13. NHSGGC has been operating the QEUH and the Royal Hospital for Children (RHC) since June 2015.

14. In December 2018, NHSGGC revealed that two patients died after contracting Cryptococcus, a fungal infection[1]. NHSGGC stated that incident management team meetings were convened[2] in line with the NHS Scotland National Infection Prevention and Control Manual.

Application of the EIRs

15. NHSGGC considered that the information in the minutes was environmental information for the purposes of regulation 2(1) of the EIRs. This appears to have been accepted by the Applicant.

16. Having viewed the minutes, the Commissioner is satisfied that it they comprise environmental information, as defined in regulation 2(1) of the EIRs. The information relates to the state of human health and safety (including the conditions of built structures) inasmuch as they are or may be affected by the state of the elements of the environment (such as air and atmosphere) or, through those elements, by factors (such as substances or waste) affecting or likely to affect the elements of the environment or by measures (such as policies, plans and activities) affecting or likely to affect the elements of the environment. (See paragraphs (b), (c) and (f) of the definition of environmental information in Appendix 1.)

17. The Commissioner will therefore consider the information solely in terms of the EIRs.

Regulation 5(1) of the EIRs

18. Regulation 5(1) of the EIRs (subject to the various qualifications contained in regulations 6 to 12) requires a Scottish public authority which holds environmental information to make it available when requested to do so by any applicant.

19. Under the EIRs, a public authority may refuse to make environmental information available if one or more of the exceptions in regulation 10 apply.

Regulation 10(4)(e) of the EIRs (internal communications)

20. NHSGGC withheld the minutes of the meetings of the Incident Management Team (IMT) set up to respond to issues arising from Crypotoccus (from 20 December 2018 to February 2019) under regulation 10(4)(e) of the EIRs.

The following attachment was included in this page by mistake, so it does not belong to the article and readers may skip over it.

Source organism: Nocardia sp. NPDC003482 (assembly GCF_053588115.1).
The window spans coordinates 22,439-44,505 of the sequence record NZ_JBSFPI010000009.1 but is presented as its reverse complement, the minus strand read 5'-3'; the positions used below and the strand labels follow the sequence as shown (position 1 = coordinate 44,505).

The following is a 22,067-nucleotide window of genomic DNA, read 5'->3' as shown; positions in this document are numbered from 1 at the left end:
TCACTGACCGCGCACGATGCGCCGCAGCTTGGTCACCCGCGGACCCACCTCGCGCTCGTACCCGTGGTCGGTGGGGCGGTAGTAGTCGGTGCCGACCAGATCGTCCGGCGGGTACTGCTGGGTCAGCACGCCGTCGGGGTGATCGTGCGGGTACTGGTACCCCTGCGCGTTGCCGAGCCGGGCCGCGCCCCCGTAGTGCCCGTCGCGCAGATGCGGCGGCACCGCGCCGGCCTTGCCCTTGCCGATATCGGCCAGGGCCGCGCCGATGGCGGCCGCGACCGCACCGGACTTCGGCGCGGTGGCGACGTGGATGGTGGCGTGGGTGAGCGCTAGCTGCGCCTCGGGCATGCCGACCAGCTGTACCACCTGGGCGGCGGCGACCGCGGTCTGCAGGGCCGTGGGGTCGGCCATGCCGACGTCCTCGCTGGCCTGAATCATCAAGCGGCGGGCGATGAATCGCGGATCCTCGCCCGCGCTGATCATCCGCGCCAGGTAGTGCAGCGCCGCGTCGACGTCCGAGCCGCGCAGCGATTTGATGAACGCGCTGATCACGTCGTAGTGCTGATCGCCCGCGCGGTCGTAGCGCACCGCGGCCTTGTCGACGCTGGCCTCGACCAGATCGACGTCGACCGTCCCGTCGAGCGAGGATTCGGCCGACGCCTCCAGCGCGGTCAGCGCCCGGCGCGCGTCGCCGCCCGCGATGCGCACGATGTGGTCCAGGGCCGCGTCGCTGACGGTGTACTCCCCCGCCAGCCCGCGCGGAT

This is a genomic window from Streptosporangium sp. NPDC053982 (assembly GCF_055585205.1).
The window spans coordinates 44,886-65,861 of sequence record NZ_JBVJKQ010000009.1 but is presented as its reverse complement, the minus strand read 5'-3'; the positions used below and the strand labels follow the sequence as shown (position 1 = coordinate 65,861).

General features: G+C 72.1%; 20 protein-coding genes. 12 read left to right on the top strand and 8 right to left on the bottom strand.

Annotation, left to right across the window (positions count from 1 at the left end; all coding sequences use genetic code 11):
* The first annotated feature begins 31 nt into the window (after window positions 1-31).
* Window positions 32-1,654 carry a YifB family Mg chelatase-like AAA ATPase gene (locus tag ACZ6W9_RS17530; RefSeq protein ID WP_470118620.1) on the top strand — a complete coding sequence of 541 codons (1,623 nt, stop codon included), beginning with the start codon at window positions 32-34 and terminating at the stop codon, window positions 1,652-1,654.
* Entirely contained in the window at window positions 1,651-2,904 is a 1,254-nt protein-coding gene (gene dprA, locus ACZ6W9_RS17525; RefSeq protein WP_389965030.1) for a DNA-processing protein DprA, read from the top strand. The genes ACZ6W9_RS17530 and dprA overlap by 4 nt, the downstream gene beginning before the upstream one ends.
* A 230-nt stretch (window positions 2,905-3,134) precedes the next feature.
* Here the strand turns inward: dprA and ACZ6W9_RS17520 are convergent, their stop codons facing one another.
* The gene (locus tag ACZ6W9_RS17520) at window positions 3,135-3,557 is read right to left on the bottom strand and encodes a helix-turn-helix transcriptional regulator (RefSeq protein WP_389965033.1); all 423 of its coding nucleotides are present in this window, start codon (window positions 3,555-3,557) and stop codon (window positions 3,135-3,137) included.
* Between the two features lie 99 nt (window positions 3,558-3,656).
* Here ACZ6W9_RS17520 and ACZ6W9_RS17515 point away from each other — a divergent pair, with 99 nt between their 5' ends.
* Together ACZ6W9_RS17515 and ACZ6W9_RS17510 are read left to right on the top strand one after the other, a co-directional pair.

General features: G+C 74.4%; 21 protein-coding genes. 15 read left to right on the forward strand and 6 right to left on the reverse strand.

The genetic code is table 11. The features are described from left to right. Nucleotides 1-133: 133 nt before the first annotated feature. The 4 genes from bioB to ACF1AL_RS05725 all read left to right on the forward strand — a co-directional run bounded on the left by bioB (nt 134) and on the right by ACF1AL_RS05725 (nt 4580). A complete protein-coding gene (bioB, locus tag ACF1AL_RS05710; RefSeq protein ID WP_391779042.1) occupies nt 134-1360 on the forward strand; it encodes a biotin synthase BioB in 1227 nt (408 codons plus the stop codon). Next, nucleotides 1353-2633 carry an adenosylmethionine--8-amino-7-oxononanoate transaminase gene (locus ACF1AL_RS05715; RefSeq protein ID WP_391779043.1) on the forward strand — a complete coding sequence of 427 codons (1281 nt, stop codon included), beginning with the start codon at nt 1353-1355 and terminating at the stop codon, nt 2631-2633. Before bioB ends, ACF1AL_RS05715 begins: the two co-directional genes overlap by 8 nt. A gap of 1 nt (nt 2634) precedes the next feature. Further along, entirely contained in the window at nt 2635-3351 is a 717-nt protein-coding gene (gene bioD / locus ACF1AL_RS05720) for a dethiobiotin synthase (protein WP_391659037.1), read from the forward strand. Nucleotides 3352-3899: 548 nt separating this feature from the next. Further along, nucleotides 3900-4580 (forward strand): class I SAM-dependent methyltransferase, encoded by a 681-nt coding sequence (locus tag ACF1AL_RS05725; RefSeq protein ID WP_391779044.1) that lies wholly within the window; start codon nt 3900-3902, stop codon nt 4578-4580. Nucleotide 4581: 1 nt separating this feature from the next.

21. Under regulation 10(4)(e) of the EIRs, a public authority may refuse to make environmental information available to the extent that it involves making available internal communications. In order for information to fall within the scope of this exception, it need only be established that the information is an internal communication.

22. As with all of the exceptions in regulation 10, regulation 10(4)(e) must be interpreted in a restrictive way (regulation 10(2)(a)) and a presumption in favour of disclosure must be applied (regulation 10(2)(b)). The exception is subject to the public interest test in regulation 10(1)(b) of the EIRs.

23. IMT meetings are convened in accordance with the processes set out in the NHS Scotland National Infection and Control Manual. An IMT may be chaired by either the Infection Control Doctor or by a Consultant in Public Health Medicine. Other members of IMTs are from the Infection Prevention and Control Team and include clinical teams, Facilities, Occupational health, pharmacy, etc. as determined by the nature of the incident.

24. The circulation of the minutes is restricted to those within the IMT. They are not circulated our published outwith NHSGGC. As noted below, there is no requirement to circulate copies of the minutes of the IMT meetings externally, for example to Health Protection Scotland (HPS).

25. The Commissioner is satisfied that the minutes comprise internal communication and that the exception in regulation 10(4)(e) applies.

26. He must, therefore, go on to consider whether, in all of the circumstances, the public interest in making the information available is outweighed by the public interest in maintaining the exception.

The public interest test

NHSGGC's submissions

27. NHSGGC agreed that there were factors that favoured disclosure in the public interest: disclosing the minutes would demonstrate that measures were put in place to contain the outbreak and to identify the potential source of infection. Disclosure would therefore reassure the public that all possible steps were being considered and taken.